Stockman Jumps into Special Election

Talk about a soap opera! After running an abortive independent campaign for the general election against DeLay, former one-term Republican Congressman Steve Stockman has jumped into the newly called special election to serve out the final few weeks of DeLay’s term.

Why? I’m not really sure.

From Congressional Quarterly...

No congressional race has had more twists and turns this year — perhaps in many years — than the contest in Texas’ 22nd District, a suburban Houston constituency and the longtime bailiwick of Republican Tom DeLay, the former House majority leader who resigned his seat in June.

That status was burnished late Friday when hand-picked Republican candidate Shelley Sekula-Gibbs was joined by four other candidates — including Republican former Rep. Steve Stockman — in filing for a belatedly scheduled special election that will coincide with the regularly scheduled general election on Nov. 7.

Despite the Republican tendencies of the district’s voters, the leading candidate in the general election is the Democratic nominee, former Rep. Nick Lampson, who served in Congress from 1997 to 2005 and lost his seat under a mid-decade redistricting plan that DeLay had engineered.

Lampson is at least a slight favorite largely because a huge miscalculation by the state Republican Party and DeLay, after he resigned his House seat June 9, left the Republican ballot line blank and forced Sekula-Gibbs, a Houston city councilwoman, to run a very difficult write-in campaign for the general election.

Lampson on Friday announced that he would not run in the simultaneous special election, scheduled just last Tuesday by Republican Gov. Rick Perry, denouncing it as a Republican publicity stunt aimed at getting Sekula-Gibbs’ name before voters somewhere on the ballot in hopes that they will take the additional step of writing her name in for the general election.

Lampson’s decision drew a jab from Sekula-Gibbs, who accused him of ducking an opportunity to compete for the long-vacated seat. But that may be a smart tactical decision in a district that usually has a decided Republican lean and gave 64 percent to President Bush in 2004. It might be tougher for Lampson to convince the electorate to vote for a Democrat twice, rather than just once.

But Sekula-Gibbs will have plenty of company in both contests. According to a listing maintained by the Texas Secretary of State’s office, four other candidates filed to appear on the all-party special election ballot with Sekula-Gibbs.

The best known of these is Stockman, a staunch conservative who served one House term before losing to Lampson in 1996. Stockman — who, like Lampson, previously represented only a small portion of the 22nd District constituency under a previous congressional map — had earlier this year stated that he would run in the general election as an independent candidate against Lampson and DeLay, but changed his mind.

The other leading competitor to Sekula-Gibbs in the special election is Libertarian Party activist Bob Smither, an engineer who — unlike Sekula-Gibbs — will appear on the general election ballot against Lampson as his party’s nominee.

Two lesser-known Republicans also entered the special election: Don Richardson, a retired Air Force officer, and Giannibecego Hoa Tran, identified as a doctor.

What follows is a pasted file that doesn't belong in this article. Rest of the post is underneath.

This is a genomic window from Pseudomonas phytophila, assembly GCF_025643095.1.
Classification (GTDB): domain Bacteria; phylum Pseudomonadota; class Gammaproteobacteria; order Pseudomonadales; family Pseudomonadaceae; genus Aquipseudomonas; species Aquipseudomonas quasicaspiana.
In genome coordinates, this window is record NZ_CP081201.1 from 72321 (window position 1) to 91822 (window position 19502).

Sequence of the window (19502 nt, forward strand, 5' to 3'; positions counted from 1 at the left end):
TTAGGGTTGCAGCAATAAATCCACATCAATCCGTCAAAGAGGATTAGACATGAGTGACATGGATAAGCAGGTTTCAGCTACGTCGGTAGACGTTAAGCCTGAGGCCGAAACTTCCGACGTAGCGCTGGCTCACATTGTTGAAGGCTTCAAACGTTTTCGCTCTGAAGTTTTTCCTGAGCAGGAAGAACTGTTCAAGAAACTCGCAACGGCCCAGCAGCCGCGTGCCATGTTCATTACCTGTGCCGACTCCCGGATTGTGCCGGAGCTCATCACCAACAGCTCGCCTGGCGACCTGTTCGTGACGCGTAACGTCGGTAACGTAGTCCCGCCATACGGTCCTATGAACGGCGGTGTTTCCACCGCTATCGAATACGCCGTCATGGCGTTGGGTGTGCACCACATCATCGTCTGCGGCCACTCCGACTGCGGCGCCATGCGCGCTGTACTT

In addition, Richardson and yet another little-known candidate, Joe Reasbeck, will also join Sekula-Gibbs in running write-in campaigns in the general election, having met an Aug. 29 deadline to certify their intentions to do so.

Perry’s decision to call the special election, which his office announced without fanfare, was a surprise. He had previously declined to do so in the almost five months since DeLay — his political standing severely eroded by ethics controversies — announced in early April that he planned to resign from the House rather than continue a difficult re-election campaign against Lampson.

With the special election now timed for Nov. 7, the winner will complete an unexpired term that will have less than two months remaining.

Democrats allege that Perry acted only after the Supreme Court early last month declined to block a federal appeals court ruling that prevented Texas Republican officials from replacing DeLay on the November ballot with another Republican candidate.

DeLay, who initially entered this year’s race and was renominated in a March 7 primary, had changed his residency to Virginia after his resignation in an attempt to have himself declared ineligible to run in Texas under the constitutional requirement that members of Congress live in the states they represent. But the courts determined that DeLay and the Republicans could not prove that he would not be a Texas resident on Election Day and thus ineligible to run.

DeLay nonetheless formally withdrew his name from the ballot, but the court rulings disallowed the Republicans from filling the ballot slot. That forced them to defend the seat through a risky and rare write-in campaign and to rally behind Sekula-Gibbs as their consensus candidate among several potential contenders.

3 Responses to “Stockman Jumps into Special Election”

  1. Joey Dauben Says:

    Stockman didn’t have enough valid signatures, btw. That’s unfortunate, because that man should definitely be serving in Congress again.

    Then again, if any one of you want to know why the media refuses to accept the LP as a serious threat, read what the Dallas Morning News had to say about the LP opponents in Dallas county.

    Not showing up for editorial interviews? Come on. With a record number of candidates, it won’t kill people to talk to the largest state newspaper…sigh.

  2. Jackcjackson Says:

    Stockman is considered as much of a Nut as anyone in the LP.

  3. chris campbell Says:

    Heard Stockman speak, he is a genuine guy and hope he shakes things up. Nice guy, tough race.

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